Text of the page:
Garage sale accessibility available?Jul 30 01:57
My boyfriend's dad calls them "garbage sales," but if you ask me garage sales are one of the easiest ways to get some of the best deals around. I mean….why spend full price on drinking glasses when you can get them for 50¢ each?
But there's only problem with the awesomeness that is garage sales (which I discovered last weekend while trying to go to several in one afternoon): You just never know if garage sales are going to be accessible. Driving 20 minutes to a supposedly 'great' sale, only to find out that you can't to get into the backyard; it's too hilly, the tables are all set up on the front porch (you get the idea) is never fun.
After sitting morose in my van after arriving to an inaccessible sale last week, I had this great idea that garage sales should start listing whether or not they're accessible. So far in my day, I've yet to see any kind of accessibility symbols used next to garage sale listings. Why isn't this already happening??
It would be ridiculous to expect all garage sales to be wheelchair accessible (after all they're private homes; it's up to the owners whether or not they want make them 'friendly'). But...is it too much to ask for signage, some icon, so we stop wasting gas driving from one end of town to the other? The whole point of garage sales is to save money by scoring deals, but if you're burning gas and getting nada, you're not saving anything at all. Might as well just go to a thrift store.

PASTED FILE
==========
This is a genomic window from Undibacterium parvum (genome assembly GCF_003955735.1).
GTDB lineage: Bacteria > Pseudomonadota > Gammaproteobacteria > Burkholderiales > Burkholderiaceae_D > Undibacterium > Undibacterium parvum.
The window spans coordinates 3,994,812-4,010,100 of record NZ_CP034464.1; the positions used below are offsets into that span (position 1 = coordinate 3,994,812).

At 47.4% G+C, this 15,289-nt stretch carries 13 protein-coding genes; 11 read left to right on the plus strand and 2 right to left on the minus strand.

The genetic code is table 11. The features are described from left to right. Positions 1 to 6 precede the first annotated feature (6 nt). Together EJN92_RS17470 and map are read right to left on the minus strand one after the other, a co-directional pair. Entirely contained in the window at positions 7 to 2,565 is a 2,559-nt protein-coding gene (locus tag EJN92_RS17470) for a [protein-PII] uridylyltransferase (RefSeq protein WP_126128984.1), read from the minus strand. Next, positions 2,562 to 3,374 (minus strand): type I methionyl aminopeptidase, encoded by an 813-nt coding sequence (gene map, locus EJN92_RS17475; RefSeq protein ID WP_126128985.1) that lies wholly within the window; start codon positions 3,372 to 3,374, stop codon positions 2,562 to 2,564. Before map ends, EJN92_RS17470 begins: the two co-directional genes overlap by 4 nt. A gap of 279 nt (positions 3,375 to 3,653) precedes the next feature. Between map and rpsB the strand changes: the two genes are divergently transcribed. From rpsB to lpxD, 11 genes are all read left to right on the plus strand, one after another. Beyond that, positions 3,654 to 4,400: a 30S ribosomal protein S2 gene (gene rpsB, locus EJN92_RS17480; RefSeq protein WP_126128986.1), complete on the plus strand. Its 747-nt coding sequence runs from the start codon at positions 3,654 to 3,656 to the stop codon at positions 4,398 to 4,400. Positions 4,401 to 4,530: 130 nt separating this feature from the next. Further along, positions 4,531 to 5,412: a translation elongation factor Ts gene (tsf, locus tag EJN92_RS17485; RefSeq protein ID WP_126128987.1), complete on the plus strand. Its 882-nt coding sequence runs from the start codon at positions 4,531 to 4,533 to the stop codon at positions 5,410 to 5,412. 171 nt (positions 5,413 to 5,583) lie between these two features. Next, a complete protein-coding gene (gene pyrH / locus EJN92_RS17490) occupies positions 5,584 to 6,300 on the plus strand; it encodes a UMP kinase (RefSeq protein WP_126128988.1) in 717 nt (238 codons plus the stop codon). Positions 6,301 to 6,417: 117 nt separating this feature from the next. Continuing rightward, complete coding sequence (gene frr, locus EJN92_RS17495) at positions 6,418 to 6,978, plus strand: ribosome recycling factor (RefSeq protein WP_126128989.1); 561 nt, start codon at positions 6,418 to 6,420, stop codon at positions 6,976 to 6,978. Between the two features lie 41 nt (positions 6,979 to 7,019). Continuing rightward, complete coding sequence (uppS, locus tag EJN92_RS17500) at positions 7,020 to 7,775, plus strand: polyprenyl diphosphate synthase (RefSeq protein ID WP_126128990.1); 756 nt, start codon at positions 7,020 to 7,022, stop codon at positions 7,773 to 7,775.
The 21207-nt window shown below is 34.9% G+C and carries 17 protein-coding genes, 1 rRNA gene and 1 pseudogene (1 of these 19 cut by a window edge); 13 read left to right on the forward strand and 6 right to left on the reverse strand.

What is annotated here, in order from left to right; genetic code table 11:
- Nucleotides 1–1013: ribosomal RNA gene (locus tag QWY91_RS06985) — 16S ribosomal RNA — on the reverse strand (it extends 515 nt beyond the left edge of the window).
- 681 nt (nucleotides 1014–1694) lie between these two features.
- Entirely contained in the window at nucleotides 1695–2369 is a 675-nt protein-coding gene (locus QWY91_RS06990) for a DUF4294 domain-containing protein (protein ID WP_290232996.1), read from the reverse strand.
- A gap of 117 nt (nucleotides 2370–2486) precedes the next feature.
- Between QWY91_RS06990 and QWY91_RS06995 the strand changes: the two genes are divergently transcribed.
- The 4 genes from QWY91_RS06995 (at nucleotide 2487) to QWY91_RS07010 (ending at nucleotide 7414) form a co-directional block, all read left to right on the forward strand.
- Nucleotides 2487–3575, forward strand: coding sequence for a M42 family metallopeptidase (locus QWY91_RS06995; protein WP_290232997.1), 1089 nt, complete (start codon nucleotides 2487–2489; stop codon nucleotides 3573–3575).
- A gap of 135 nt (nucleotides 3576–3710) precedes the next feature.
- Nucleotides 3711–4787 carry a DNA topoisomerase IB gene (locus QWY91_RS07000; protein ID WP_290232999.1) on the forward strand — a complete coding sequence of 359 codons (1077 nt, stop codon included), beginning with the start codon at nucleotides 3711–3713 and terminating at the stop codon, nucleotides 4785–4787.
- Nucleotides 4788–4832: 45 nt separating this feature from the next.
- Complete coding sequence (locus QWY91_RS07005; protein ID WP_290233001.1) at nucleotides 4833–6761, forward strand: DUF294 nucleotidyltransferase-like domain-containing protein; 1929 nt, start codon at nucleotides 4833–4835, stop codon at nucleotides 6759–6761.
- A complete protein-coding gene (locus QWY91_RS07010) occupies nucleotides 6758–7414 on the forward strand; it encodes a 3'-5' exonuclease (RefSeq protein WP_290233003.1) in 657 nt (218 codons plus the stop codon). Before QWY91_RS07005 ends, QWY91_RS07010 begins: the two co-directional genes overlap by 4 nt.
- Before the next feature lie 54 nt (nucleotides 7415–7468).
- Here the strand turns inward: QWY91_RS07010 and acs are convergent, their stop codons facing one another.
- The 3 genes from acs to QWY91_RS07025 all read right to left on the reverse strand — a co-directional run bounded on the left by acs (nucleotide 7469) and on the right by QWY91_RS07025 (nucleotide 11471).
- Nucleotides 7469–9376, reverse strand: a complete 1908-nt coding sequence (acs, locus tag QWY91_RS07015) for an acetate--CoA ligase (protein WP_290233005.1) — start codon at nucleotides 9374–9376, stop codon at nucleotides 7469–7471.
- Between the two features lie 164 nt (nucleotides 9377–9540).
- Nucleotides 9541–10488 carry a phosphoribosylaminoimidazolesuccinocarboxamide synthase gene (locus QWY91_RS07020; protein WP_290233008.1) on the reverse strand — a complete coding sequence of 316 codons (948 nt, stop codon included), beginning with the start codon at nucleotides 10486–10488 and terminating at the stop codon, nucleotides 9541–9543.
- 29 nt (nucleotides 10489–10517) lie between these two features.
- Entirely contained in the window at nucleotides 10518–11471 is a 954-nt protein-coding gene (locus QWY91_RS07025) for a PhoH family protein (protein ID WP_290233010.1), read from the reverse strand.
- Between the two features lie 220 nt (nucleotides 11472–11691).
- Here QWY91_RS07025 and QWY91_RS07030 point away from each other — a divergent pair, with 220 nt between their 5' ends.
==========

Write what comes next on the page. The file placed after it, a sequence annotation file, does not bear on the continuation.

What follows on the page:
I really hope those who list garage sales will add an "accessible" box to their submission form one day. I, for one, will be writing a letter to them informing them of my brilliant idea.
I've learned a few good tips though since starting my hobby of going through people's junk (smirk). If you use a wheelchair, always look for multi-family garage sales. It's a great way to see a bunch of stuff in one spot and will also usually be accessible (since most of these sales happen in suburbs with homes that have easy access driveways). Also, always bring an AB friend with to move things, carry your purchases (can't expect the sale throwers to help. They might, but it's no guarantee).
And the big BIG tip - if you really want to make sure the garage sale is accessible, just call before you leave. You'll be surprised at how friendly people are, or are willing to carry you over their shoulder and tell you how inspirational you are and give you some fresh-baked banana bread while they're at it (yes this has happened).
Oh and don't forget - Craigslist.org. That's where all the sales are posted.
Do you like/love garage sales? Have any tips??
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1. chrmn2k | Aug 01 04:01
Kudos - Accessible Garage Sales! What a great idea! I will begin by asking about accessibility before I visit. I will try to add the idea to anything I place on CraigsList.com, too. Genius!
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Tiffiny Carlson is freelance writer and writes the “SCI Life” column for New Mobility. She's also a C6 quad from a diving accident that occurred when she was 14 years old. A lifelong resident of Minneapolis, Tiffiny has been a writer in the disability community for over 10 years and writes for several publications and blogs, as well as her personal blog BeautyAbility. Her work has also appeared in mainstream publications such as Nerve.com and Playgirl.